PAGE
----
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Baby on board?

February 4, 2009

It’s hard to believe that this time last year, I was en route to Chicago for a bff birthday rendezvous. I was just eight months pregnant, big and happy. (My husband and mother were less so. We had icy weather, and I had to leave a day early to get to Tulsa. On the other, snowier end of the trip, I also ended up stuck in Chicago for an extra day, which was a hidden gem of the weather-related ordeals that was fun for me but further proof for my husband that I should not make it a habit to travel alone AND pregnant.)


This week, this year, I broke a three-year tradition in staying home for her birthday, and 28 had to be great (28 is great! = this year’s bday jingle) without me. Have baby? Will [not always be able to] travel.

So what if you’re only about to have a baby?

It didn’t occur to me to consider my third-trimester travel plans, you know, medically. But when I and my belly started cruising aiport concourses and security checkpoints, we also started accumulating stares and other surprised expressions. It’s true that some colleagues had expressed confusion and disbelief at my itninerary, but some of them were probably also surprised to see me still up and walking (as opposed to sporting a motorized scooter, for example), so I chalked it up to the pregnancy-as-a-disability perspective and moved on. I assumed that the no-fly zone over pregnancy was outdated, like banning husbands from the delivery room, recommending formula over breastmilk or warning against holding your arms over your head. I didn’t have a high-risk pregnancy, high blood pressure or any signs of early labor, so I didn’t ask or even inform the midwife at the hospital of my trip. When incredulous strangers wondered aloud how late in the game it might be safe for me to fly and how nervous my husband must be, I reassured them that I was only 32 weeks along – not even in my last month.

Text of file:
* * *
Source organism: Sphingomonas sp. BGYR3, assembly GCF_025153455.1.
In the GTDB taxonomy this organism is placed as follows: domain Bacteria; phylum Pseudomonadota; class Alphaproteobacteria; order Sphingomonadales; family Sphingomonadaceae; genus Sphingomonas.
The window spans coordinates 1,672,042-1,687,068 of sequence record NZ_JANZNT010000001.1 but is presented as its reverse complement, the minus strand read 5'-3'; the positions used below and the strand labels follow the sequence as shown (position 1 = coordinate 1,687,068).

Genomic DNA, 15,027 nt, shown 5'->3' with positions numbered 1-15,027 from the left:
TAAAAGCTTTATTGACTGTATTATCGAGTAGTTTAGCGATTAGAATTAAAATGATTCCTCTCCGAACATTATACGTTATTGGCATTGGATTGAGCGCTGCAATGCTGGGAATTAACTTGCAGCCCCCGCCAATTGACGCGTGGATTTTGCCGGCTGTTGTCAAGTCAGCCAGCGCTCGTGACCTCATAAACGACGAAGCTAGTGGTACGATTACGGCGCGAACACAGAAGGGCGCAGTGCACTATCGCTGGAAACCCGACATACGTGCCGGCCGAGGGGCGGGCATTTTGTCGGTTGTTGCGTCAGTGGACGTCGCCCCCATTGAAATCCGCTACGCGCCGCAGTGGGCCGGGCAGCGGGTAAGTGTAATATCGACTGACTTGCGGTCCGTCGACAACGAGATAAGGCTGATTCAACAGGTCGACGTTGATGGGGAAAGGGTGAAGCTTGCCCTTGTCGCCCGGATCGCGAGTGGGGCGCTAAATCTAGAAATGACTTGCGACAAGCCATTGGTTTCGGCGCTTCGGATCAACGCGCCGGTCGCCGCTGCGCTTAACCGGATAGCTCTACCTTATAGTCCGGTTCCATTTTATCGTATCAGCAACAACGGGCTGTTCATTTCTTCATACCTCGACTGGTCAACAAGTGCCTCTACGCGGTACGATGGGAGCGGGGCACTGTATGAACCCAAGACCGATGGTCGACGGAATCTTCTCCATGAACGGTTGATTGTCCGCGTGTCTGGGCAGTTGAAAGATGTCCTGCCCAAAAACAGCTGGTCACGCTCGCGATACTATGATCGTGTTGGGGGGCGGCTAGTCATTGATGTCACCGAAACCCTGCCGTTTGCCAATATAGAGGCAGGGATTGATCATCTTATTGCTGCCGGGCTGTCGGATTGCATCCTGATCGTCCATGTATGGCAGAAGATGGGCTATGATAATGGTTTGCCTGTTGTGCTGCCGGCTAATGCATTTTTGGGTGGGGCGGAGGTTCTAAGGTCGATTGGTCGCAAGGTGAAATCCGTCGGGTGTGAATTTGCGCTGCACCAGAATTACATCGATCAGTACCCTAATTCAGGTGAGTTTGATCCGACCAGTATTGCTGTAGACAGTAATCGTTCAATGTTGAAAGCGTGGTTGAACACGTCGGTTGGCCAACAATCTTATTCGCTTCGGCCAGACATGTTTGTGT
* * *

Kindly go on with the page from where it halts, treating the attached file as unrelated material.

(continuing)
In observance of this important anniversary, I did some Googling and learned that the too-pregnant woman is indeed at risk of being hassled about her due date or even kept off the plane. To avoid that embarrassment, one would be wise to:

  • Check the airline for its policies for pregnant travelers. (Who knew? Maybe you did. Apparently most of them don’t want you on board after 34 weeks.)
  • Get a note or, if you’re flying American, a “medical certificate” from the doctor’s office recommending you for air travel

In the event that these precautions turn out to be less than fruitful, you could always try wearing something slimming.

2 Comments leave one →
  1. February 4, 2009 10:52 pm

    You realize your post title totally makes it seem like you might be announcing that you are pregnant, right?!? I am betting that you do… You are one tricky lady!

  2. Alleen permalink
    February 5, 2009 4:03 pm

    In regards to those strangers – I’ve always heard it’s rude to ask if a woman is pregnant (no matter how obvious you might think her situation is). So how funny would it be if you took a third approach: Act shocked that they would assume that your 32-week belly was in fact an indication of being pregnant. How dare you! I’m just having a Jessica Simpson style reaction to being in love. (Please tell me you get this. Pop-culture references are no fun when John just stares at me blankly. Sorry John.)

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